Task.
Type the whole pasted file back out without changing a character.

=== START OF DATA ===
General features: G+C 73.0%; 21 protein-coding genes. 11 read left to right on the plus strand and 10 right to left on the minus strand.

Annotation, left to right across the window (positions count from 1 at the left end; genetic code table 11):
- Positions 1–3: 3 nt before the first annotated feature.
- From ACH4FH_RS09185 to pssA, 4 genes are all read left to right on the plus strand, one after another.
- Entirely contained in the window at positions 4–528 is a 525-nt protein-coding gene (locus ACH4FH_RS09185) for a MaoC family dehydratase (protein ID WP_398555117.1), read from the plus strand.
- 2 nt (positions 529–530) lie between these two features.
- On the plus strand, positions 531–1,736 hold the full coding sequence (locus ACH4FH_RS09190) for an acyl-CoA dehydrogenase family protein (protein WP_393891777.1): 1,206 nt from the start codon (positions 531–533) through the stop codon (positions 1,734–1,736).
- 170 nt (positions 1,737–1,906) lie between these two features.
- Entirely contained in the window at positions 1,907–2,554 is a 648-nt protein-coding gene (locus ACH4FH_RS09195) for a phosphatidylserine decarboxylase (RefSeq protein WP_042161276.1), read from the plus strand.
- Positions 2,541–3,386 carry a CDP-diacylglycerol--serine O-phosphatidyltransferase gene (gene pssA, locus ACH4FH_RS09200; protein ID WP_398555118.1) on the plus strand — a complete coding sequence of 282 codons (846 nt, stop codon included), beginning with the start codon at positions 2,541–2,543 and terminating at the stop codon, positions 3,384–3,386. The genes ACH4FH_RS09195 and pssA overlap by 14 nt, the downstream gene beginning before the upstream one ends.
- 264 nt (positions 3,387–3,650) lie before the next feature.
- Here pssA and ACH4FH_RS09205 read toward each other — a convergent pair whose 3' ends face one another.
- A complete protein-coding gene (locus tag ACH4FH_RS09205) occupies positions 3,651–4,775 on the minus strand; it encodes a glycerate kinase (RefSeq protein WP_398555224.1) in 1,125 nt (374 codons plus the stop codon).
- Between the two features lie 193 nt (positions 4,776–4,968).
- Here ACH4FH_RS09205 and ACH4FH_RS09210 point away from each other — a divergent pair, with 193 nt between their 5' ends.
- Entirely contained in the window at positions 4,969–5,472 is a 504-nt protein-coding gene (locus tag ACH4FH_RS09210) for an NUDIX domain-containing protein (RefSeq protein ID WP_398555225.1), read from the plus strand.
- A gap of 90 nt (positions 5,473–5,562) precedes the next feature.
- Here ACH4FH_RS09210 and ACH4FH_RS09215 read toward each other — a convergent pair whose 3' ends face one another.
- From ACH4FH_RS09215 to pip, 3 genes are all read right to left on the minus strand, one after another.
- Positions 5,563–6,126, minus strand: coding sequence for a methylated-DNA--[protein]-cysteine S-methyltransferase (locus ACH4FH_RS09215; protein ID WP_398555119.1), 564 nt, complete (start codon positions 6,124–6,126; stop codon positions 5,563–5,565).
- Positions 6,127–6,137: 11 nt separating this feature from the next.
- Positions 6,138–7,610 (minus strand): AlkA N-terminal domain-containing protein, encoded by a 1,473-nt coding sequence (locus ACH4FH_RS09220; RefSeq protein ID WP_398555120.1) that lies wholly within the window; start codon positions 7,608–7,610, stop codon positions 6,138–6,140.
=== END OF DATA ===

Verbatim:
General features: G+C 73.0%; 21 protein-coding genes. 11 read left to right on the plus strand and 10 right to left on the minus strand.

Annotation, left to right across the window (positions count from 1 at the left end; genetic code table 11):
- Positions 1–3: 3 nt before the first annotated feature.
- From ACH4FH_RS09185 to pssA, 4 genes are all read left to right on the plus strand, one after another.
- Entirely contained in the window at positions 4–528 is a 525-nt protein-coding gene (locus ACH4FH_RS09185) for a MaoC family dehydratase (protein ID WP_398555117.1), read from the plus strand.
- 2 nt (positions 529–530) lie between these two features.
- On the plus strand, positions 531–1,736 hold the full coding sequence (locus ACH4FH_RS09190) for an acyl-CoA dehydrogenase family protein (protein WP_393891777.1): 1,206 nt from the start codon (positions 531–533) through the stop codon (positions 1,734–1,736).
- 170 nt (positions 1,737–1,906) lie between these two features.
- Entirely contained in the window at positions 1,907–2,554 is a 648-nt protein-coding gene (locus ACH4FH_RS09195) for a phosphatidylserine decarboxylase (RefSeq protein WP_042161276.1), read from the plus strand.
- Positions 2,541–3,386 carry a CDP-diacylglycerol--serine O-phosphatidyltransferase gene (gene pssA, locus ACH4FH_RS09200; protein ID WP_398555118.1) on the plus strand — a complete coding sequence of 282 codons (846 nt, stop codon included), beginning with the start codon at positions 2,541–2,543 and terminating at the stop codon, positions 3,384–3,386. The genes ACH4FH_RS09195 and pssA overlap by 14 nt, the downstream gene beginning before the upstream one ends.
- 264 nt (positions 3,387–3,650) lie before the next feature.
- Here pssA and ACH4FH_RS09205 read toward each other — a convergent pair whose 3' ends face one another.
- A complete protein-coding gene (locus tag ACH4FH_RS09205) occupies positions 3,651–4,775 on the minus strand; it encodes a glycerate kinase (RefSeq protein WP_398555224.1) in 1,125 nt (374 codons plus the stop codon).
- Between the two features lie 193 nt (positions 4,776–4,968).
- Here ACH4FH_RS09205 and ACH4FH_RS09210 point away from each other — a divergent pair, with 193 nt between their 5' ends.
- Entirely contained in the window at positions 4,969–5,472 is a 504-nt protein-coding gene (locus tag ACH4FH_RS09210) for an NUDIX domain-containing protein (RefSeq protein ID WP_398555225.1), read from the plus strand.
- A gap of 90 nt (positions 5,473–5,562) precedes the next feature.
- Here ACH4FH_RS09210 and ACH4FH_RS09215 read toward each other — a convergent pair whose 3' ends face one another.
- From ACH4FH_RS09215 to pip, 3 genes are all read right to left on the minus strand, one after another.
- Positions 5,563–6,126, minus strand: coding sequence for a methylated-DNA--[protein]-cysteine S-methyltransferase (locus ACH4FH_RS09215; protein ID WP_398555119.1), 564 nt, complete (start codon positions 6,124–6,126; stop codon positions 5,563–5,565).
- Positions 6,127–6,137: 11 nt separating this feature from the next.
- Positions 6,138–7,610 (minus strand): AlkA N-terminal domain-containing protein, encoded by a 1,473-nt coding sequence (locus ACH4FH_RS09220; RefSeq protein ID WP_398555120.1) that lies wholly within the window; start codon positions 7,608–7,610, stop codon positions 6,138–6,140.